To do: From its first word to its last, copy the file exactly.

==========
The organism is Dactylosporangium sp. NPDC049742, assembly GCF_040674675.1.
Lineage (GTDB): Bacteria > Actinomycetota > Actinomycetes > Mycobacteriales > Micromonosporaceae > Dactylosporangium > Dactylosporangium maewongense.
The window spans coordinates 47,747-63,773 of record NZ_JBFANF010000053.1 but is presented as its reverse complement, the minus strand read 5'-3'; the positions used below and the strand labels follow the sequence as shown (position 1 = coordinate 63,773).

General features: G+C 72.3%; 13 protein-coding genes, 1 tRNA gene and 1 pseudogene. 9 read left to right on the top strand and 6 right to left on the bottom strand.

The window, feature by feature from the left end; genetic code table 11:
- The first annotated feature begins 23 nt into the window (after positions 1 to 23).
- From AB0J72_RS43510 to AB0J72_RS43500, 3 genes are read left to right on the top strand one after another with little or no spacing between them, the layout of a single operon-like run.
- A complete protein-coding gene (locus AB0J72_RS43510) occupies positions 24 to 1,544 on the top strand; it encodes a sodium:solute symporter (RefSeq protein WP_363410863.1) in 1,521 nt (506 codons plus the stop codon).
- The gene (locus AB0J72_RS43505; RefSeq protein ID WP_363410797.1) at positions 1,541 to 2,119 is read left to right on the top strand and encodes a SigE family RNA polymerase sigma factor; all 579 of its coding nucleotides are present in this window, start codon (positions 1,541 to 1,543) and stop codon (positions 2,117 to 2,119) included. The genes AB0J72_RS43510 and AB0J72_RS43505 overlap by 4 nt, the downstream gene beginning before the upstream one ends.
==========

The organism is Dactylosporangium sp. NPDC049742, assembly GCF_040674675.1.
Lineage (GTDB): Bacteria > Actinomycetota > Actinomycetes > Mycobacteriales > Micromonosporaceae > Dactylosporangium > Dactylosporangium maewongense.
The window spans coordinates 47,747-63,773 of record NZ_JBFANF010000053.1 but is presented as its reverse complement, the minus strand read 5'-3'; the positions used below and the strand labels follow the sequence as shown (position 1 = coordinate 63,773).

General features: G+C 72.3%; 13 protein-coding genes, 1 tRNA gene and 1 pseudogene. 9 read left to right on the top strand and 6 right to left on the bottom strand.

The window, feature by feature from the left end; genetic code table 11:
- The first annotated feature begins 23 nt into the window (after positions 1 to 23).
- From AB0J72_RS43510 to AB0J72_RS43500, 3 genes are read left to right on the top strand one after another with little or no spacing between them, the layout of a single operon-like run.
- A complete protein-coding gene (locus AB0J72_RS43510) occupies positions 24 to 1,544 on the top strand; it encodes a sodium:solute symporter (RefSeq protein WP_363410863.1) in 1,521 nt (506 codons plus the stop codon).
- The gene (locus AB0J72_RS43505; RefSeq protein ID WP_363410797.1) at positions 1,541 to 2,119 is read left to right on the top strand and encodes a SigE family RNA polymerase sigma factor; all 579 of its coding nucleotides are present in this window, start codon (positions 1,541 to 1,543) and stop codon (positions 2,117 to 2,119) included. The genes AB0J72_RS43510 and AB0J72_RS43505 overlap by 4 nt, the downstream gene beginning before the upstream one ends.